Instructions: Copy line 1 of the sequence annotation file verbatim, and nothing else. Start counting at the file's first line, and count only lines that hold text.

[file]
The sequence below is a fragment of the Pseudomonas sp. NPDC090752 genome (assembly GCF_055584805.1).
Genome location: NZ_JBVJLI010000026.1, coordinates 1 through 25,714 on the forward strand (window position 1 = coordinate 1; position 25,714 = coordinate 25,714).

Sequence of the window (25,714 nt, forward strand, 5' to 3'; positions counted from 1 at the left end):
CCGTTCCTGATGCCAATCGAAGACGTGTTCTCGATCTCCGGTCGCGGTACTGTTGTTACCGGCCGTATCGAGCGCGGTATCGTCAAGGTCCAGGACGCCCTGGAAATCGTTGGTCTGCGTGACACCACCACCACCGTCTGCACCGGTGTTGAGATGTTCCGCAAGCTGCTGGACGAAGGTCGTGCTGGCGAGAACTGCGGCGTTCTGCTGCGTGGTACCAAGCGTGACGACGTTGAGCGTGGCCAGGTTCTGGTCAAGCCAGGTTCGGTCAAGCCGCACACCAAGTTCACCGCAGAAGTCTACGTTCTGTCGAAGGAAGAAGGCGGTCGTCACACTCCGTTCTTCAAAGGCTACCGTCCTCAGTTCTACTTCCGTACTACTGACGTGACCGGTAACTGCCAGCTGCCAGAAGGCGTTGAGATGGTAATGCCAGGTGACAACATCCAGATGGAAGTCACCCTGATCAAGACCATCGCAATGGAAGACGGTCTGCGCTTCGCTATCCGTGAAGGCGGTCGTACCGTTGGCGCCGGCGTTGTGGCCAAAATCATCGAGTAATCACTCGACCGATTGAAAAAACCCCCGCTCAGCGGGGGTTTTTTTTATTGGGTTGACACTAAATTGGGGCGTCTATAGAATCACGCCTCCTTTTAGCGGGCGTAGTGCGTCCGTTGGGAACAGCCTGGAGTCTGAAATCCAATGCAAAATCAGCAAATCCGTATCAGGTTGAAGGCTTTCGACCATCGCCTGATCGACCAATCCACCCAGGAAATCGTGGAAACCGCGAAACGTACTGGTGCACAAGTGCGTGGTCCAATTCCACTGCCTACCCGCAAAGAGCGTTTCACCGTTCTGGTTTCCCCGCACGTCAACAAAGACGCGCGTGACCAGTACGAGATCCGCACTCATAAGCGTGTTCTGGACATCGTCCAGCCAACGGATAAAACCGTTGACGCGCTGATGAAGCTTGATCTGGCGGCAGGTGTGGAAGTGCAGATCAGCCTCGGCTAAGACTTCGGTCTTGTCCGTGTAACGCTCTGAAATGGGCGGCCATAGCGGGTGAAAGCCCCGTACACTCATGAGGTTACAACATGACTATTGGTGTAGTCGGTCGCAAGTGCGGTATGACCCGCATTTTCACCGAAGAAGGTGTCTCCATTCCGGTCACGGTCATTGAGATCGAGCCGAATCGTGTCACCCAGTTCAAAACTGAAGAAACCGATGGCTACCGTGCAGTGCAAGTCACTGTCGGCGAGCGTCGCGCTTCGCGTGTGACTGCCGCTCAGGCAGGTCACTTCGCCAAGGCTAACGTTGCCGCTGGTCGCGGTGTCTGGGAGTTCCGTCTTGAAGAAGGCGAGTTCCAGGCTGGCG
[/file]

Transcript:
The sequence below is a fragment of the Pseudomonas sp. NPDC090752 genome (assembly GCF_055584805.1).